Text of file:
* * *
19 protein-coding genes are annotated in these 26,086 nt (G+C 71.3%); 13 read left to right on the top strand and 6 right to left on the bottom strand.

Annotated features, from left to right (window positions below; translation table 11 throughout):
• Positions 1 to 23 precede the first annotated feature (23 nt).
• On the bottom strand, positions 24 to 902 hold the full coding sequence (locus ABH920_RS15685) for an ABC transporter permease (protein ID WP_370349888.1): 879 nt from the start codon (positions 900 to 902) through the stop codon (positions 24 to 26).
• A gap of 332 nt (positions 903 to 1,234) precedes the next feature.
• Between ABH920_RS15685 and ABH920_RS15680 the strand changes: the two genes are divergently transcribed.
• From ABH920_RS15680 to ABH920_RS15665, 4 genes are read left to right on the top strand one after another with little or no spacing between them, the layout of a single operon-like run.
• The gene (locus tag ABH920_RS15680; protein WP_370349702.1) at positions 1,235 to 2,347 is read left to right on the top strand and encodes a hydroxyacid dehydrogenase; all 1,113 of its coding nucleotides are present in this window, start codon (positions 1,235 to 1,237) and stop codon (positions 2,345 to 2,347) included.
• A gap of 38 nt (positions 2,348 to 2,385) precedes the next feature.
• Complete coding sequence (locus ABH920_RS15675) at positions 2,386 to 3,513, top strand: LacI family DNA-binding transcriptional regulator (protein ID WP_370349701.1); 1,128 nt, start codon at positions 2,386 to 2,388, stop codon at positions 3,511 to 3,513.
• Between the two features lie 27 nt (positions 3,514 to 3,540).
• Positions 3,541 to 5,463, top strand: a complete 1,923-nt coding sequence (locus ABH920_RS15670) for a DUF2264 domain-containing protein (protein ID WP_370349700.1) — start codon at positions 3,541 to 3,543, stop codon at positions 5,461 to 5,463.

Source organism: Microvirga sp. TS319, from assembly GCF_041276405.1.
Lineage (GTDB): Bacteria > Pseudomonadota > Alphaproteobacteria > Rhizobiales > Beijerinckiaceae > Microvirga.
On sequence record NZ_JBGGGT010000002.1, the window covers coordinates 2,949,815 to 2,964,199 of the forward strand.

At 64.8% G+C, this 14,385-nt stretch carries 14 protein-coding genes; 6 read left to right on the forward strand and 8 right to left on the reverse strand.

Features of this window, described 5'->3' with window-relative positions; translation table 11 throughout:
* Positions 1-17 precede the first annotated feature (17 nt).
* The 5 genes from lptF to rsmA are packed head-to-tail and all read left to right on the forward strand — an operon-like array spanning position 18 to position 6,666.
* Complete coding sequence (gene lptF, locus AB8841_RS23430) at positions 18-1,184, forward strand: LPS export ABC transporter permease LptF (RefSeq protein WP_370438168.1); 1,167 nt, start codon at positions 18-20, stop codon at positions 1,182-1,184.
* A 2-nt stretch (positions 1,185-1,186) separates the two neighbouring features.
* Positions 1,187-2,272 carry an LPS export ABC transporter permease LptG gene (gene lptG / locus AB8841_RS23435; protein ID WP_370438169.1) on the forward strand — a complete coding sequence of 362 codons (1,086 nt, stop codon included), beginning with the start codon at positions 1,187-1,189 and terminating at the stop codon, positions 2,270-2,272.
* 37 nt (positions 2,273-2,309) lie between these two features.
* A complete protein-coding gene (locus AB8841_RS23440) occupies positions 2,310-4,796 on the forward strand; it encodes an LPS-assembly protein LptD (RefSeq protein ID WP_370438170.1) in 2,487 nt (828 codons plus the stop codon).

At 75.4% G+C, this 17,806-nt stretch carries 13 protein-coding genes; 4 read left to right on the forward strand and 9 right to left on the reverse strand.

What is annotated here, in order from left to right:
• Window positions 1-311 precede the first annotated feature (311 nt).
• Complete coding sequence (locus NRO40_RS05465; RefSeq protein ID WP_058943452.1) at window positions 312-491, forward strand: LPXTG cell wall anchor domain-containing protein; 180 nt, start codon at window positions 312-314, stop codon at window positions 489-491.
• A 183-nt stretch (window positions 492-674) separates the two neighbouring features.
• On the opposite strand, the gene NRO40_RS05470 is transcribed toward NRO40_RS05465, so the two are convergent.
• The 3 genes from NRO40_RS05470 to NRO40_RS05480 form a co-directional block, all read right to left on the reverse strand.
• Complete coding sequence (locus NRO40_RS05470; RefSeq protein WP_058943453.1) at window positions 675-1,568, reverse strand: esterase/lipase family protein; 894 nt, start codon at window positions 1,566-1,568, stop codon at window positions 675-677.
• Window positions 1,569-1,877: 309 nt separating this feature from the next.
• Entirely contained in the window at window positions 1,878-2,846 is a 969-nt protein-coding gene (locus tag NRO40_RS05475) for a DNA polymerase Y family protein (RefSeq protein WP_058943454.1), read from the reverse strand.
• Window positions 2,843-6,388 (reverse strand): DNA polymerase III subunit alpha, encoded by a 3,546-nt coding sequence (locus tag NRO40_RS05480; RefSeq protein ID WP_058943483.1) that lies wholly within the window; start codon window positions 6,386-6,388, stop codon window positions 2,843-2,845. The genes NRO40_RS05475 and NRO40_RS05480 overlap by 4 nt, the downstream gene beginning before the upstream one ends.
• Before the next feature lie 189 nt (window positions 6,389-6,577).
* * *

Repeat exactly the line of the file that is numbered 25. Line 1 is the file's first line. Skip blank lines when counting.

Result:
At 75.4% G+C, this 17,806-nt stretch carries 13 protein-coding genes; 4 read left to right on the forward strand and 9 right to left on the reverse strand.